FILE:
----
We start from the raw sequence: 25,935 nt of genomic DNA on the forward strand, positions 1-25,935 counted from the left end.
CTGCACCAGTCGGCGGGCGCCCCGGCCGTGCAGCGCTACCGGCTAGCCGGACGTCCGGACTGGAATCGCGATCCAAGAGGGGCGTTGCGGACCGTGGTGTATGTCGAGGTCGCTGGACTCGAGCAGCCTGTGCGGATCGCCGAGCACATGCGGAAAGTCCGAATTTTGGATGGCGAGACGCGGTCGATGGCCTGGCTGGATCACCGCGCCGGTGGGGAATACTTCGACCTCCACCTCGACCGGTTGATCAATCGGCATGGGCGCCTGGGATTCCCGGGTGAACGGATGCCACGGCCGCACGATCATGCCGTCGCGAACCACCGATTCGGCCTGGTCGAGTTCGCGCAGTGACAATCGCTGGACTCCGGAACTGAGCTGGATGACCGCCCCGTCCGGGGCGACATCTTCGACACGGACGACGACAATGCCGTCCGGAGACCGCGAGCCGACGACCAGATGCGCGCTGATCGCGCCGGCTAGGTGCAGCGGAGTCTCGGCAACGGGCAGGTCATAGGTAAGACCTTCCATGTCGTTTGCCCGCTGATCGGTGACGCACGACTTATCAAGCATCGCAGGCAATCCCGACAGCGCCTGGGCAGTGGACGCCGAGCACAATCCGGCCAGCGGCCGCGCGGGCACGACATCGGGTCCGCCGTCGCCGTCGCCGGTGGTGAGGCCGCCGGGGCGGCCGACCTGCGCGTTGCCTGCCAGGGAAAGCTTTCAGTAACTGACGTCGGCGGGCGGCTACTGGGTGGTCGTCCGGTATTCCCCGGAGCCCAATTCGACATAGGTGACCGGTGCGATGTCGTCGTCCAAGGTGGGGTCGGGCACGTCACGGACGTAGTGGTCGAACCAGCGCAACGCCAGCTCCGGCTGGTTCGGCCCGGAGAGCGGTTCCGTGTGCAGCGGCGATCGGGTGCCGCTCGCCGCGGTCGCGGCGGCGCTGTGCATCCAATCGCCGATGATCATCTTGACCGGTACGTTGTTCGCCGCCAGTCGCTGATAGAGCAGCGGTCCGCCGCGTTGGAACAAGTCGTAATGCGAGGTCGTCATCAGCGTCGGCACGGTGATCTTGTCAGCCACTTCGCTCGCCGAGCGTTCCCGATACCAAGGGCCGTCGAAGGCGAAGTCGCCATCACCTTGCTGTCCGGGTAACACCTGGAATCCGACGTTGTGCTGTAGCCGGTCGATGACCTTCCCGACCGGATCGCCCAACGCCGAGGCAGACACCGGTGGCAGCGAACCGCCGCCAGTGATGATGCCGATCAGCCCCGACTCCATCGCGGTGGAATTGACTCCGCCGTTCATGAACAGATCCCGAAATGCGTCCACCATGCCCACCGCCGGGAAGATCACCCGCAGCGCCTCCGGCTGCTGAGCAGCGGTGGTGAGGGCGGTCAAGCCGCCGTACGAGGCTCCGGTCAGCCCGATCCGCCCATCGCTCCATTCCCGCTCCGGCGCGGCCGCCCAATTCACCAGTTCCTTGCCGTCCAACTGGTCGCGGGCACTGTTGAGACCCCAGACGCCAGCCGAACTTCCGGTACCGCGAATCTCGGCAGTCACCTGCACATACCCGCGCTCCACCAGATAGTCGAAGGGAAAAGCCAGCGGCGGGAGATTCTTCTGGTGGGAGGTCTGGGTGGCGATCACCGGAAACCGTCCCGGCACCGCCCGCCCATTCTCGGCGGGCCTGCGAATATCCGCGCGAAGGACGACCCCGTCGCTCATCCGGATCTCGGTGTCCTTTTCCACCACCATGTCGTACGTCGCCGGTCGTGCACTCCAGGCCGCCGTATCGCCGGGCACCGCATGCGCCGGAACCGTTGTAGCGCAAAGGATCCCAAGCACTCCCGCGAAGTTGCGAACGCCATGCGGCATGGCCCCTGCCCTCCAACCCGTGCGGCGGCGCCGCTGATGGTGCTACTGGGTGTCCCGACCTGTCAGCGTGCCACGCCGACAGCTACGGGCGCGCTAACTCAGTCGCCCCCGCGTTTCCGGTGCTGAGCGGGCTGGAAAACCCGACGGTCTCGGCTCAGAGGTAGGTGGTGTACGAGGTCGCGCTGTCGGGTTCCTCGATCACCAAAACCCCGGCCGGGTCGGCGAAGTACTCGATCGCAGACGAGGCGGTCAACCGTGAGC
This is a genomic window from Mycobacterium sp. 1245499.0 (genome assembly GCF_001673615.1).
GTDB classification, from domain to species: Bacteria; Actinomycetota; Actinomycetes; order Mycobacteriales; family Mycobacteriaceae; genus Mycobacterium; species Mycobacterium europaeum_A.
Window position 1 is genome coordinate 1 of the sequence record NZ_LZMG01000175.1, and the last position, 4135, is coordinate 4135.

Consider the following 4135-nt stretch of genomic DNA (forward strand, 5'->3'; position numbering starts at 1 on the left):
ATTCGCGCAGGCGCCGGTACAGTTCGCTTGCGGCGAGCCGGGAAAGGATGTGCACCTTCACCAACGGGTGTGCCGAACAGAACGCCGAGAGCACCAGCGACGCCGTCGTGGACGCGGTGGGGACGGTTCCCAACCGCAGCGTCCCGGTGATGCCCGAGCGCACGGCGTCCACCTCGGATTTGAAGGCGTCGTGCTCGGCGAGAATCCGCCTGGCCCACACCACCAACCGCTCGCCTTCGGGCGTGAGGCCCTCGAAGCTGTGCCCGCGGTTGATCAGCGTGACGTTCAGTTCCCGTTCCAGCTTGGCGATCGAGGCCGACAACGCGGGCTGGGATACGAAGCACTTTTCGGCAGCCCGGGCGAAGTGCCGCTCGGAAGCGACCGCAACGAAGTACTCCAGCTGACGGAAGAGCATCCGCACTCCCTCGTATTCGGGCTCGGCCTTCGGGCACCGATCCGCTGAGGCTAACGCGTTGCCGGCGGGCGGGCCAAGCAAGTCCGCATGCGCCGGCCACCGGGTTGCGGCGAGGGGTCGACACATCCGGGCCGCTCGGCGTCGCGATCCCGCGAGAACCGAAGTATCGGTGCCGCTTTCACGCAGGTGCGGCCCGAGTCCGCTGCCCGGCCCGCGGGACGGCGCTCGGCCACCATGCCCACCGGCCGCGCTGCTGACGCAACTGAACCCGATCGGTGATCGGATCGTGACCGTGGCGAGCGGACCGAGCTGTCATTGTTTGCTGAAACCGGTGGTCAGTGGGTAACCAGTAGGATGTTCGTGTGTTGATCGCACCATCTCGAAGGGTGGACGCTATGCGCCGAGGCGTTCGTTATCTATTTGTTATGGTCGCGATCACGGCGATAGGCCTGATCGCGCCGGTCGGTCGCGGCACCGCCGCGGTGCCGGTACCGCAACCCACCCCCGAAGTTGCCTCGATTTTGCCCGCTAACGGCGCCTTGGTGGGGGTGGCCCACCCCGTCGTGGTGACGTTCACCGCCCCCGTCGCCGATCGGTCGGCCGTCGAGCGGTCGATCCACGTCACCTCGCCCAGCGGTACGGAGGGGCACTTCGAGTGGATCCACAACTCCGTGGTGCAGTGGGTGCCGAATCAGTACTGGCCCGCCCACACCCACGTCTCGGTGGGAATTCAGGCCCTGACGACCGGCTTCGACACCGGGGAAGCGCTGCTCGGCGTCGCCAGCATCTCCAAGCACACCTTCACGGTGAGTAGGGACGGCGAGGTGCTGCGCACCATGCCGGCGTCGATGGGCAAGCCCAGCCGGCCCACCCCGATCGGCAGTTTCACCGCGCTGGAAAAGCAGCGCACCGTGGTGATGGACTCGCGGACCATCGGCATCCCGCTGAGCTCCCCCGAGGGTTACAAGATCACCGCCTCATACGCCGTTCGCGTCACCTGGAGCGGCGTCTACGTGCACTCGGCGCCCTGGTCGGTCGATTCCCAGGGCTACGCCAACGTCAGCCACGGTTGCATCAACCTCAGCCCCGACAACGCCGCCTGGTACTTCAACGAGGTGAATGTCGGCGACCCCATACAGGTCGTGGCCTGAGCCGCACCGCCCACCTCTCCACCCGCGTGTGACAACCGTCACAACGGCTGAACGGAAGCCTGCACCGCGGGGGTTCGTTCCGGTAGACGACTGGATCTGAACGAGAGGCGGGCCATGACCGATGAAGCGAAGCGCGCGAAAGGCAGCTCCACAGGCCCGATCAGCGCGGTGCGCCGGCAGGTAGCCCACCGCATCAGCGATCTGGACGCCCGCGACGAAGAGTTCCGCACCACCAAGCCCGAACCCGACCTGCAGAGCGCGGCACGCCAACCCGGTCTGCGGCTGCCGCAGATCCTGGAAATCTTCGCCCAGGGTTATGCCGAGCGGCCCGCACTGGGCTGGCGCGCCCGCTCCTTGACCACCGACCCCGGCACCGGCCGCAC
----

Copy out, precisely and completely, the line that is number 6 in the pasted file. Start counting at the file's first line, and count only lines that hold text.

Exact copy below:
Consider the following 4135-nt stretch of genomic DNA (forward strand, 5'->3'; position numbering starts at 1 on the left):